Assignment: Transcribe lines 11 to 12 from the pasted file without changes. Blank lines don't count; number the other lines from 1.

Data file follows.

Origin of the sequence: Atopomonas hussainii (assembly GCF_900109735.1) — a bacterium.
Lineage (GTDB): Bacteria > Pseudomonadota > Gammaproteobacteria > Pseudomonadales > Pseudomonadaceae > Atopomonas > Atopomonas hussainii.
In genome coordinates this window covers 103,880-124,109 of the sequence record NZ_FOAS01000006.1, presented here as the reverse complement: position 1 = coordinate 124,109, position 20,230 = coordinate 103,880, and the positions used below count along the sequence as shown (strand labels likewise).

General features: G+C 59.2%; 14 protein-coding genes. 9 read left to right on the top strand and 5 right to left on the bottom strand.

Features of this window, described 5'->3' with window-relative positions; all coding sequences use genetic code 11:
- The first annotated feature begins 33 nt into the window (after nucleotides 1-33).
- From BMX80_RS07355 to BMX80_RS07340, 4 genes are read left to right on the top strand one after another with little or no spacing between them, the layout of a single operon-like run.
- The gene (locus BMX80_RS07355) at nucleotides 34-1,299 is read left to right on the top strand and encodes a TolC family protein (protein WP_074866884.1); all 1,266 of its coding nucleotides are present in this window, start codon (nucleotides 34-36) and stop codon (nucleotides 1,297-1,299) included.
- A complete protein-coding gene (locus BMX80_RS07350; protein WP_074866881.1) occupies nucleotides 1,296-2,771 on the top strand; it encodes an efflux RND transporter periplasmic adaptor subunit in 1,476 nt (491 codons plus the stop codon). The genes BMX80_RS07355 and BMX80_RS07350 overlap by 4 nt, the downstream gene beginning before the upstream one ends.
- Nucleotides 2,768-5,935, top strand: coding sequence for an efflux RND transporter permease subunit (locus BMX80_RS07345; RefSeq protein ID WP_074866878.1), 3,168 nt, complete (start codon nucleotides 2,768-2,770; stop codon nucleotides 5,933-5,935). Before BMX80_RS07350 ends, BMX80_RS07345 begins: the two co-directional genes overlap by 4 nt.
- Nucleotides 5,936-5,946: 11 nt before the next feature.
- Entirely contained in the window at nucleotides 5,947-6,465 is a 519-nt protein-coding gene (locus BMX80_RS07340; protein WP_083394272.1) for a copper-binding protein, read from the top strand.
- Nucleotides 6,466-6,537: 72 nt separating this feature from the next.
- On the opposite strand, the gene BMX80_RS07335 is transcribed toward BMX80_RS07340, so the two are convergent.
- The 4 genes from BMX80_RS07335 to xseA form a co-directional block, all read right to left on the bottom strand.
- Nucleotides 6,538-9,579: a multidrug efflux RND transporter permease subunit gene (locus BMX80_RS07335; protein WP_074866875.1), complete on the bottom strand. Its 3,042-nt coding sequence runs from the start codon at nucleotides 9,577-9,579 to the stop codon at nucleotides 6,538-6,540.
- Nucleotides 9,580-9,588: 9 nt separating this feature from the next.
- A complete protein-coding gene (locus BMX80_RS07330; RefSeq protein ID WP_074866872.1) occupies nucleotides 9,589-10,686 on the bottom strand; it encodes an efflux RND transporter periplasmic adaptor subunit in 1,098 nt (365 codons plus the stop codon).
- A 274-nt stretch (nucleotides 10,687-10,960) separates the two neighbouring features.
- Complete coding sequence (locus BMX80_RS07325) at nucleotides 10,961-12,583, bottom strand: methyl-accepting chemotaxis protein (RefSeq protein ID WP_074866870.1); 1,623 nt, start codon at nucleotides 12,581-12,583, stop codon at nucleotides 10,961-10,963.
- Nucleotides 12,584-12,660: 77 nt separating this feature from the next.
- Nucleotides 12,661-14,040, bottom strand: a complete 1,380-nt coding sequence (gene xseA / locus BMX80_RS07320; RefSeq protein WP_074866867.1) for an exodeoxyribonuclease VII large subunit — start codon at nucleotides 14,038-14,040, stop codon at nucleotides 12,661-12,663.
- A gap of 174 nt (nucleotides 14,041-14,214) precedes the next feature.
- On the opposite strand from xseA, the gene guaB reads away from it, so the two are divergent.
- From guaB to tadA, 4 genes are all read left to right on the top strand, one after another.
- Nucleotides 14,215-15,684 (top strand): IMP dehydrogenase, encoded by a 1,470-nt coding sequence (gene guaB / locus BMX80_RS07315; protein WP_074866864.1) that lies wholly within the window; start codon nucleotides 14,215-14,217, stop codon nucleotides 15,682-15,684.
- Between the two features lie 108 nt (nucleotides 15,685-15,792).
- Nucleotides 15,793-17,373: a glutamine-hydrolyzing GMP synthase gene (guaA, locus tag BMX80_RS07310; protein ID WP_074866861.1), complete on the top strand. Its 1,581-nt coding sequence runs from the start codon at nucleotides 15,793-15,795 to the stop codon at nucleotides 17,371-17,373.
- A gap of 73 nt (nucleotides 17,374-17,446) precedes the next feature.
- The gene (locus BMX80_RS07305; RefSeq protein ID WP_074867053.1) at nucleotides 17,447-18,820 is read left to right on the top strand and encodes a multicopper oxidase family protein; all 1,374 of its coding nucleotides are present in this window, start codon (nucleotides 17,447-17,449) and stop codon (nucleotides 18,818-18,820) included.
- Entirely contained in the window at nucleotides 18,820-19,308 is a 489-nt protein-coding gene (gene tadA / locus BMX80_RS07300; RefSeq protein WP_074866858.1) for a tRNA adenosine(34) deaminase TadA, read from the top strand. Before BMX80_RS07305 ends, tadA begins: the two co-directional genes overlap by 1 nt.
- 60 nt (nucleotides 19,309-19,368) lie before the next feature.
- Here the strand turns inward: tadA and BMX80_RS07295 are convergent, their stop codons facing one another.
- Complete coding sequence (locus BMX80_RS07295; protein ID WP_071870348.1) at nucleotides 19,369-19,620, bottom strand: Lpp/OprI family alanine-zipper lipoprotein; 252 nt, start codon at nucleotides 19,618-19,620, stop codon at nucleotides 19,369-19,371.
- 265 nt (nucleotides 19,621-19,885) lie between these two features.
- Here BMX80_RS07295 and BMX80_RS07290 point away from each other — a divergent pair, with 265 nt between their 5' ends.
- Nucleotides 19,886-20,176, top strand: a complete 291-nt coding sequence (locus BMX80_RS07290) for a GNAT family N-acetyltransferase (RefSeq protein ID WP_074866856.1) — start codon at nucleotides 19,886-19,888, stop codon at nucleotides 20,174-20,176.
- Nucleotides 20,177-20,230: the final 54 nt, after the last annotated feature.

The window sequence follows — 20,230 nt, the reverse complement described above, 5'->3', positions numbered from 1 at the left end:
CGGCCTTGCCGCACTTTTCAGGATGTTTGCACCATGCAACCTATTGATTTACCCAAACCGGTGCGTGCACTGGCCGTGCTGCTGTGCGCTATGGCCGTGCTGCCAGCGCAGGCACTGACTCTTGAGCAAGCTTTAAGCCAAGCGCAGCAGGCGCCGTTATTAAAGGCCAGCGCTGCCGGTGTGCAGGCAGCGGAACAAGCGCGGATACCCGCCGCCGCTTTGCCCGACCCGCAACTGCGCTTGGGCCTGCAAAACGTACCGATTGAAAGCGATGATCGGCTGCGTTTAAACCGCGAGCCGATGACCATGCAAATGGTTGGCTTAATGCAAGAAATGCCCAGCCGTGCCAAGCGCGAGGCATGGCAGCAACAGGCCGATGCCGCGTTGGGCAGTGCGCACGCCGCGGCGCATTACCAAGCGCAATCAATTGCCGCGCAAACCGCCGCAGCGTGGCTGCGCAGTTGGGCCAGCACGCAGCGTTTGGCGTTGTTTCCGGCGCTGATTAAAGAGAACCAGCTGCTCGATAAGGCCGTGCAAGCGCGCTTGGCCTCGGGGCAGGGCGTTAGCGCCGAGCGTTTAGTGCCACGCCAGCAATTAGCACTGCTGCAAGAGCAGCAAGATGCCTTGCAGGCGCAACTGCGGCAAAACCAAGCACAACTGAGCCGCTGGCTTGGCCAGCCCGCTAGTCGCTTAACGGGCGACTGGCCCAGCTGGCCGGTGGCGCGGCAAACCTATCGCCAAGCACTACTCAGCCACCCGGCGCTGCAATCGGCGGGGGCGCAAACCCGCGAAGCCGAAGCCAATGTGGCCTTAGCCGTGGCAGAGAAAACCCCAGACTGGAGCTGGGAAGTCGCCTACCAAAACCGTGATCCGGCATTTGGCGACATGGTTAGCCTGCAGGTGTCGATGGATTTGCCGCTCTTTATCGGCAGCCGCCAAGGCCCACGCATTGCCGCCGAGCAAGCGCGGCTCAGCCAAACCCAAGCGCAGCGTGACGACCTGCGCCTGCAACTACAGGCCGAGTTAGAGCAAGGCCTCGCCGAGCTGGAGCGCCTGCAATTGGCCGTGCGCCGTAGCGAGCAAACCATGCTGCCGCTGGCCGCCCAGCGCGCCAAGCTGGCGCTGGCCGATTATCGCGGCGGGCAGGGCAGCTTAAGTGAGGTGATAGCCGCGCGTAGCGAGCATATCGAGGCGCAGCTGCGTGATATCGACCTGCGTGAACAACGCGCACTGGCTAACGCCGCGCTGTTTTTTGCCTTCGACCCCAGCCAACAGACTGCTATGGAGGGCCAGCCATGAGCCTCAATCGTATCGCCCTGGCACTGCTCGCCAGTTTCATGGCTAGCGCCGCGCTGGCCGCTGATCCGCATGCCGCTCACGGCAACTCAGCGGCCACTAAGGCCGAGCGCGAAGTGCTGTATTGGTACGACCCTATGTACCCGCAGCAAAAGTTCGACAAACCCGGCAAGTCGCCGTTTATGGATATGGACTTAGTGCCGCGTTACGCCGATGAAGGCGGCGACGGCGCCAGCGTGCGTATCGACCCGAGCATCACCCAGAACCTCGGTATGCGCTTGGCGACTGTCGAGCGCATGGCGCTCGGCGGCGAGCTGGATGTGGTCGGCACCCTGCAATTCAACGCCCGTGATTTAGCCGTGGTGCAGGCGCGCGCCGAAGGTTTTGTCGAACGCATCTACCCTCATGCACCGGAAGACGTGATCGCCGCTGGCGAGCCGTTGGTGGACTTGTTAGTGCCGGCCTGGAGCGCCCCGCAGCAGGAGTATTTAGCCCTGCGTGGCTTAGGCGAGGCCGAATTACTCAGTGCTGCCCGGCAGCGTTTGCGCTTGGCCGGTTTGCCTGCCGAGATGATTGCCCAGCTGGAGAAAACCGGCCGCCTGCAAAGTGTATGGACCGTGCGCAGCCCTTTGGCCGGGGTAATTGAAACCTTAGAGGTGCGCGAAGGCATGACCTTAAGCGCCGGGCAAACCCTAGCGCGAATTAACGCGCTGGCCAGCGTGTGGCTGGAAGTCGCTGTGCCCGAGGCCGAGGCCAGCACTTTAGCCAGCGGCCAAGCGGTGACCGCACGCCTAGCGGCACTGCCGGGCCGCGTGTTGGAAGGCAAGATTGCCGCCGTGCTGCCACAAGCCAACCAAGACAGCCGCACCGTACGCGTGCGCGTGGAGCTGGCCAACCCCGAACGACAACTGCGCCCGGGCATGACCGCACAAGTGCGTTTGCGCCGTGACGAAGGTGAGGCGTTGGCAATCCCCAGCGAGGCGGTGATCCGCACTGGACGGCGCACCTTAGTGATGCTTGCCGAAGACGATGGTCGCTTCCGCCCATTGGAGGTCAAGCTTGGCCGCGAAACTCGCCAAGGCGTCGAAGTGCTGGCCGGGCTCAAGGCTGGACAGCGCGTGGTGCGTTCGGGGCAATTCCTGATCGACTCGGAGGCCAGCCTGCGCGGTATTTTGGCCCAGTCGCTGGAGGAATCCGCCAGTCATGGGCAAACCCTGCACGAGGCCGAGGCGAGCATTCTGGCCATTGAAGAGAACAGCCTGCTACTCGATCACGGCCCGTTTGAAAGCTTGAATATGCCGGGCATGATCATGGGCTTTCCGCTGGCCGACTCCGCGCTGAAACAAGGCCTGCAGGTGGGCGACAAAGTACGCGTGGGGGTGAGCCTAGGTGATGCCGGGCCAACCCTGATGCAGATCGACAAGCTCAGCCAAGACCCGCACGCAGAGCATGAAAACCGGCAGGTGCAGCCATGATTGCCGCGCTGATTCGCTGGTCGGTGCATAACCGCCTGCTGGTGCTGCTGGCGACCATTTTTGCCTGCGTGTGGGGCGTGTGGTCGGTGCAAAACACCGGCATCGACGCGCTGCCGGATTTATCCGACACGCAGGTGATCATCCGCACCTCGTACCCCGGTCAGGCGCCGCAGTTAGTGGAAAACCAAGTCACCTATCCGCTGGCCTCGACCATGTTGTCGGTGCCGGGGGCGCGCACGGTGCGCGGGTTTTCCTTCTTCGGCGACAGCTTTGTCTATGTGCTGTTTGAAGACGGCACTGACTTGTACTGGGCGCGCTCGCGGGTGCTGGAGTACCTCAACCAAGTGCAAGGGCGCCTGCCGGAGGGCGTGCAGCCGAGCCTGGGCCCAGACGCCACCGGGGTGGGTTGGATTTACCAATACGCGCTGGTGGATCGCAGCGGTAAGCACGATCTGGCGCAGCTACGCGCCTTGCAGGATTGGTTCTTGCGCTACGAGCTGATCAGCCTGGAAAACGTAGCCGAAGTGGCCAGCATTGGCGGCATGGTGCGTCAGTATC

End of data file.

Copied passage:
- Nucleotides 5,936-5,946: 11 nt before the next feature.
- Entirely contained in the window at nucleotides 5,947-6,465 is a 519-nt protein-coding gene (locus BMX80_RS07340; protein WP_083394272.1) for a copper-binding protein, read from the top strand.